A multidisciplinary approach is important to tackle the sweep of physical and emotional challenges in MND, from communication difficulties, caused by a weakness in the tongue and vocal cords, to nutritional problems, caused by difficulty in chewing and swallowing food through weakening of muscles in the throat and mouth.

The NICE guideline on MND4 and its associated quality standard,5 both published this year, have established the need for clear information about the condition, its prognosis and management by a consultant neurologist with expertise in treating MND. They also emphasise the importance of access to tailored equipment, adaptations, consistency of care, and opportunities to discuss end of life care at diagnosis and key stages of disease progression. The five quality standard statements issued by NICE (see Table 1) were welcomed by the MND Association, who added that many aspects of care are already improving.

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Table 1. NICE quality standard statements for motor neurone disease (MND)5

Research is also offering new hope with a plethora of genes linked to MND having been discovered in recent years. For example, a variant of the gene NEK1, which was identified thanks to the £88 million raised by the social media ‘Ice Bucket Challenge’ in 2014, appears to confer susceptibility to the disease.6

Dr Brian Dickie, the MND Association’s director of research said: “While only around 10 per cent of cases of MND runs in families, indicating a genetic cause, we are aware that most cases will have a genetic component that predisposes an individual towards developing the disease later in life.

“We and others are supporting research to develop a panel of tests for known MND genes, which can be incorporated into the diagnostic process. This could help speed up diagnosis, allowing more time for care planning and, hopefully, also providing opportunities to conduct treatment trials earlier in the disease course.”

cure or significant disease-modifying medication may be some distance away, which makes caring for patients, who rapidly become reliant on wheelchairs or assisted ventilation, a primary function.

“How we personalise care for individuals with rare conditions is our raison d’etre as GPs,” explains Dr Mowle. “Making sure care is joined up is difficult as patients often have to travel miles to MND specialist centres. Co-ordination of care is crucial and specialist nurses are well placed to bridge the gaps between consultants and patients, their carers and families, and the GP. Good communication is the lynchpin of that relationship.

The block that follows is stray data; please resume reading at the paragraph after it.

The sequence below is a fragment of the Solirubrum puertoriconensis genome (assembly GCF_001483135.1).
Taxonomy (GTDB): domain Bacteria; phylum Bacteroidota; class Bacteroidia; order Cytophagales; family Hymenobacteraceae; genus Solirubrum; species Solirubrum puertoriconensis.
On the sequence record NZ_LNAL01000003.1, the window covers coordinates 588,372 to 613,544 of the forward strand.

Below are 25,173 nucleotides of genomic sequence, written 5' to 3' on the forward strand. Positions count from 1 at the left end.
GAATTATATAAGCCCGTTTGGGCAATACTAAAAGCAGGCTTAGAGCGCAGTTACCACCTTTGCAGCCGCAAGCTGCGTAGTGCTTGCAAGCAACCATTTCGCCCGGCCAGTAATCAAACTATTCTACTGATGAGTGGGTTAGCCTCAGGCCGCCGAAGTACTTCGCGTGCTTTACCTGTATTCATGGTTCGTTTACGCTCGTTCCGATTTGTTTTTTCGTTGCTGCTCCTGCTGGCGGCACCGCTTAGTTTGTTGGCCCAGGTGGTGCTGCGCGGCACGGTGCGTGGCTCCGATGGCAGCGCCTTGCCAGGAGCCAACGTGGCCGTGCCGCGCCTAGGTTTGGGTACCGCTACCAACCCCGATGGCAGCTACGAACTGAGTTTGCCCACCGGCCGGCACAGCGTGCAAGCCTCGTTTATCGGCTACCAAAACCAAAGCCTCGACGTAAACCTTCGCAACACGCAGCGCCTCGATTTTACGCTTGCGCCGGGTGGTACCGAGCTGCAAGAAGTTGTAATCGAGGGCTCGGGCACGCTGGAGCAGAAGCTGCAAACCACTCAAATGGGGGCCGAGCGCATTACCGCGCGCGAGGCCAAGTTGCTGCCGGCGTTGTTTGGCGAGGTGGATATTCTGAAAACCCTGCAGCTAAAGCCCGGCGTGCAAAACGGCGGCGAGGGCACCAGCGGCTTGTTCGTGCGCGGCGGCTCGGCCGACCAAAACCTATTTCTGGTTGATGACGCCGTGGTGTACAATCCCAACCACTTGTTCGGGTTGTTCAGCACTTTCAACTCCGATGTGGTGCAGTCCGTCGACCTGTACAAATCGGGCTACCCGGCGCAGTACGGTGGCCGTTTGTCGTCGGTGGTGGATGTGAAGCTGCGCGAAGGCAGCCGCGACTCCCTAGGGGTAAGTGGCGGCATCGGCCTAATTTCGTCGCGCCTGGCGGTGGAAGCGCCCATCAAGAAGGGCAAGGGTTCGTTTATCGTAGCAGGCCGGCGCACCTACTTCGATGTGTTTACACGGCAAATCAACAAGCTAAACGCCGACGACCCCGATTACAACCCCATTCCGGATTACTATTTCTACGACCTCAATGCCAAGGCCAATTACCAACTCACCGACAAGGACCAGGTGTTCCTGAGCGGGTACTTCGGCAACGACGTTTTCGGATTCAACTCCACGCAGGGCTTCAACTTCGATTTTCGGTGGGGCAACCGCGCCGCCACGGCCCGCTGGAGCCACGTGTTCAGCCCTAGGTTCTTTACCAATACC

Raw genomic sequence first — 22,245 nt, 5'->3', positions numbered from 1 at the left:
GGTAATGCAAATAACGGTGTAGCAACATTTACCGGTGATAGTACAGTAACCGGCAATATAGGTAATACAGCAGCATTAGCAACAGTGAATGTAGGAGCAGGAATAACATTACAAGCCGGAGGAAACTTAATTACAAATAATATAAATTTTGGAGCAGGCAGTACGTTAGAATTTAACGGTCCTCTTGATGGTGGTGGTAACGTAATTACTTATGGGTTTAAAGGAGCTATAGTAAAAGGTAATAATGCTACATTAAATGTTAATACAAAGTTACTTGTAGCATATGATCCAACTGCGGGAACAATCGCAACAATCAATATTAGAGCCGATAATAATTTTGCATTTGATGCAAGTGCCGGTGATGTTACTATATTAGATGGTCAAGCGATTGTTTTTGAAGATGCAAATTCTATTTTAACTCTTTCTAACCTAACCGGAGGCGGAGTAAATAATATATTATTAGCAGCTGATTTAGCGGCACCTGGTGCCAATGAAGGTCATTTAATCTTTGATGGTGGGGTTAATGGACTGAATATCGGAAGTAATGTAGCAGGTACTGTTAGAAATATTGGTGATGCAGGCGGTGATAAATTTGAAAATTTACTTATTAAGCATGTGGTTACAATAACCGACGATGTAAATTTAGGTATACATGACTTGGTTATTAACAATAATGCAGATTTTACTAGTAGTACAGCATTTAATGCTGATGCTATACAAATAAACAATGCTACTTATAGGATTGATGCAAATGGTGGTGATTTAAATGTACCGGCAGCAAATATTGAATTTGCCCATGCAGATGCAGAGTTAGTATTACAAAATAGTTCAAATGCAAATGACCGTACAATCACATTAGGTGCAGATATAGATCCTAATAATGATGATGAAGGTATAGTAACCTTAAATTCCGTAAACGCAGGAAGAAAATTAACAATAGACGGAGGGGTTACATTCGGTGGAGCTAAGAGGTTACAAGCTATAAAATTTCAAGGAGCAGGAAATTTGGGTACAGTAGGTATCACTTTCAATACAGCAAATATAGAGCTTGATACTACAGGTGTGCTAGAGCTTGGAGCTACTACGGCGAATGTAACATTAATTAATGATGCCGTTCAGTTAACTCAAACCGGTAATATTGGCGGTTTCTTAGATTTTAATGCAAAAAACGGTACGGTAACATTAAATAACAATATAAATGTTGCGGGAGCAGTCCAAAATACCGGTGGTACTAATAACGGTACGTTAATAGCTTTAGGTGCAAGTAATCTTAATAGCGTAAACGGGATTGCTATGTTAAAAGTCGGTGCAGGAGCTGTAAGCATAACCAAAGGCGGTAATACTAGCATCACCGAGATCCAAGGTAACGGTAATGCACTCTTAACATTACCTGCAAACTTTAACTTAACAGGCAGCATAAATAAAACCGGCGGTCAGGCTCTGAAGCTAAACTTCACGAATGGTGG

“The bottom line is that GPs are ever-vigilant for rare conditions and are focused on patient-centred care – doing our best in very difficult circumstances.”

Awareness is improving, according to the MND Association, with GPs explaining tests and answering questions clearly, while an increasing number of people have a named person co-ordinating their care. More people are having their breathing monitored regularly with increased access to noninvasive ventilation and machines, in line with the NICE guidance.

“The MND Association is working within a wide range of supportive and dedicated collaborations, including our MND Care Centres, Royal Colleges, professional bodies and universities, to raise awareness of MND and what constitutes excellent care,” concludes Jenny Bedford. “We will continue to work together to improve the quality of life of people living with MND until a cure can be found.”

Declaration of interests

See http://www.mjauk.org/author/bucklandd/

References
1. Nageshwaran S, et al Motor neurone disease. BMJ 2014;349 DOI: http://dx.doi.org/10.1136/bmj.g4052
2. Motor Neurone Disease Association and RCGP. Red flag diagnosis tool for MND. http://www.mndassociation.org/forprofessionals/information-for-gps/diagnosis-of-mnd/red-flag-diagnosis-tool/
3. Motor Neurone Disease Association. 1 in 5 with MND have to wait a year or more for neurologist referral. www.mndassociation.org/news-and-events/latest-news/1-in-5-with-mndhave-to-wait-a-year-or-more-for-neurologistreferral/
4. NICE. Motor neurone disease: assessment and management. NG42. February 2016. www.nice.org.uk/guidance/ng42
5. NICE. Motor neurone disease. QS126. July 2015. www.nice.org.uk/guidance/qs126
6. Kenna KP, et al. NEK1 variants confer susceptibility to amyotrophic lateral sclerosis. Nature Genetics 2016;48:1037–42. http://www.nature.com/ng/journal/vaop/ncurrent/full/ng.3626.html

Optimising care for people with motor neurone disease